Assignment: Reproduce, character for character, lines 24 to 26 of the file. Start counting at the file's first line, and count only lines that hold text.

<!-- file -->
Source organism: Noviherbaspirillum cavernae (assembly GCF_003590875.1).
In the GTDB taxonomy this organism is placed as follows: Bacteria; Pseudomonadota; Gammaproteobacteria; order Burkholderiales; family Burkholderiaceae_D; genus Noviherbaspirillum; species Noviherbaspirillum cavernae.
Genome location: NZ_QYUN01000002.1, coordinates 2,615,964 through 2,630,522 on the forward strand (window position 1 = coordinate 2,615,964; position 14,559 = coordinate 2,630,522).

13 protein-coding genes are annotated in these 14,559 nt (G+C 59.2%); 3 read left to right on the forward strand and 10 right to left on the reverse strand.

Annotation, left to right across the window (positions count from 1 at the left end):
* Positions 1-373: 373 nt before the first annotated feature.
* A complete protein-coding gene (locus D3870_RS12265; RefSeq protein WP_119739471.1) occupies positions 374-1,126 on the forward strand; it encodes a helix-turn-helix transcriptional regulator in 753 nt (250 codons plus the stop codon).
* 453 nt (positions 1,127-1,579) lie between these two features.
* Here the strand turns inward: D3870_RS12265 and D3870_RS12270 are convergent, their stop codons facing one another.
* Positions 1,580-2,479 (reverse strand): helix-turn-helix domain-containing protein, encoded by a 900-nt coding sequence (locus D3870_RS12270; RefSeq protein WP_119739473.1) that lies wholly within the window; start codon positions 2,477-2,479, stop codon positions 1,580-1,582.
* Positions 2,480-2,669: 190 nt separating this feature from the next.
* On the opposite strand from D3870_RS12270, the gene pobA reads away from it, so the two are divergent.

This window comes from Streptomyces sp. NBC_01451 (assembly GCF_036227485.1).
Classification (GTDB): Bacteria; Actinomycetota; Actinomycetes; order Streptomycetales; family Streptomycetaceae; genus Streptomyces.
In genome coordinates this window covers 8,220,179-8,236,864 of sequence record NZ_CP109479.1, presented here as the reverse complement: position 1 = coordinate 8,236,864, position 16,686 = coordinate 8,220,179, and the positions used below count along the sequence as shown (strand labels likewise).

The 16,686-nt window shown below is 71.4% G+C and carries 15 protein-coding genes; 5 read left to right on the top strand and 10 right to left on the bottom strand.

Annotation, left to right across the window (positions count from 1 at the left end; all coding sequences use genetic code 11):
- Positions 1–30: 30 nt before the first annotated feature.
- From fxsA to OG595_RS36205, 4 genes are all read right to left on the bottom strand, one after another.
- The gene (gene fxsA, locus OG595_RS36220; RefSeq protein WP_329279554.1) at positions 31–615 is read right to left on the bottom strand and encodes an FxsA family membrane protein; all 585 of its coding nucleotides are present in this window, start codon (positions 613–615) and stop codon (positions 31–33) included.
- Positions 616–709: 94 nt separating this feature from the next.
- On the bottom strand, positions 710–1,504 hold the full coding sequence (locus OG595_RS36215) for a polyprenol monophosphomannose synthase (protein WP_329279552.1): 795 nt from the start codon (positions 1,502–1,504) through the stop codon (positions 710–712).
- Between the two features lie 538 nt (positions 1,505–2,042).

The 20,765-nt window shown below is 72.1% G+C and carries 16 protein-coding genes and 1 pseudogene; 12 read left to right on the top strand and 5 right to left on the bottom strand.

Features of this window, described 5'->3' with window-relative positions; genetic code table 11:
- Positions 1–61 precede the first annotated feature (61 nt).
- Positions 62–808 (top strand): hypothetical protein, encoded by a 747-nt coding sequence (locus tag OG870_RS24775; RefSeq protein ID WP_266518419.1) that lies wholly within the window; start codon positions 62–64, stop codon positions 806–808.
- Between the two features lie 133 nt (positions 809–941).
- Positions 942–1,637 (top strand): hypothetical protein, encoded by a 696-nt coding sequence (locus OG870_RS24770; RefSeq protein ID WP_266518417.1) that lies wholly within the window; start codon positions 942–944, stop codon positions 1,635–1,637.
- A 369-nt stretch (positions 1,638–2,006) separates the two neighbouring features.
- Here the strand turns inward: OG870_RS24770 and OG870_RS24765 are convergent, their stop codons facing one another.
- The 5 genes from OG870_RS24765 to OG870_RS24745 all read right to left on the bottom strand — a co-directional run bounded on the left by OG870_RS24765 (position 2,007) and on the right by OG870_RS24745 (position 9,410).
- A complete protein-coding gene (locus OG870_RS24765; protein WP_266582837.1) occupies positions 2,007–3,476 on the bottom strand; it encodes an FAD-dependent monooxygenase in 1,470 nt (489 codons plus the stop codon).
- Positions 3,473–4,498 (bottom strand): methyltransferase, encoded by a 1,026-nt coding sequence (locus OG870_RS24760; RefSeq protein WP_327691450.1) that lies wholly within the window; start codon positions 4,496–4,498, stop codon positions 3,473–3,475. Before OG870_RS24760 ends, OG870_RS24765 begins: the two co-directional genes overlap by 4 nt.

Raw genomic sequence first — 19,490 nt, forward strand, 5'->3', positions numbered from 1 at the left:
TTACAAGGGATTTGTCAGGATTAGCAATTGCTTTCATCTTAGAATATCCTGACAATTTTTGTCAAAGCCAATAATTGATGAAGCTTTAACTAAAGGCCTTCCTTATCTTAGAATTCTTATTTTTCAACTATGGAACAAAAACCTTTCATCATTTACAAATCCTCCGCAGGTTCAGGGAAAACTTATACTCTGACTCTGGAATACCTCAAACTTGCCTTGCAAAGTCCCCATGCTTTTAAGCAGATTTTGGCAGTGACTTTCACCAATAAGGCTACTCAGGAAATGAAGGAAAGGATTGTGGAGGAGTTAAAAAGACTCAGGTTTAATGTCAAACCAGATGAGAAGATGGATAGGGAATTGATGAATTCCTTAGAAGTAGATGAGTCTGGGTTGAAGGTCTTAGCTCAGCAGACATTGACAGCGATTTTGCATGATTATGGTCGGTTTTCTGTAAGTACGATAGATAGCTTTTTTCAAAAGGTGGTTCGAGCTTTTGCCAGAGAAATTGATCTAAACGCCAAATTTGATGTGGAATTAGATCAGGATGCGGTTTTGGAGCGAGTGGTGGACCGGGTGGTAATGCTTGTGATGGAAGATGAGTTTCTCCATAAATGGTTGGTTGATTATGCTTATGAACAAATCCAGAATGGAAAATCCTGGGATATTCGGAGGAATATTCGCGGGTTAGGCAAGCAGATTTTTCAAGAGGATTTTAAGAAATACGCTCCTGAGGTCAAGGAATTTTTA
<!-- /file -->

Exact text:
The 20,765-nt window shown below is 72.1% G+C and carries 16 protein-coding genes and 1 pseudogene; 12 read left to right on the top strand and 5 right to left on the bottom strand.

Features of this window, described 5'->3' with window-relative positions; genetic code table 11:
- Positions 1–61 precede the first annotated feature (61 nt).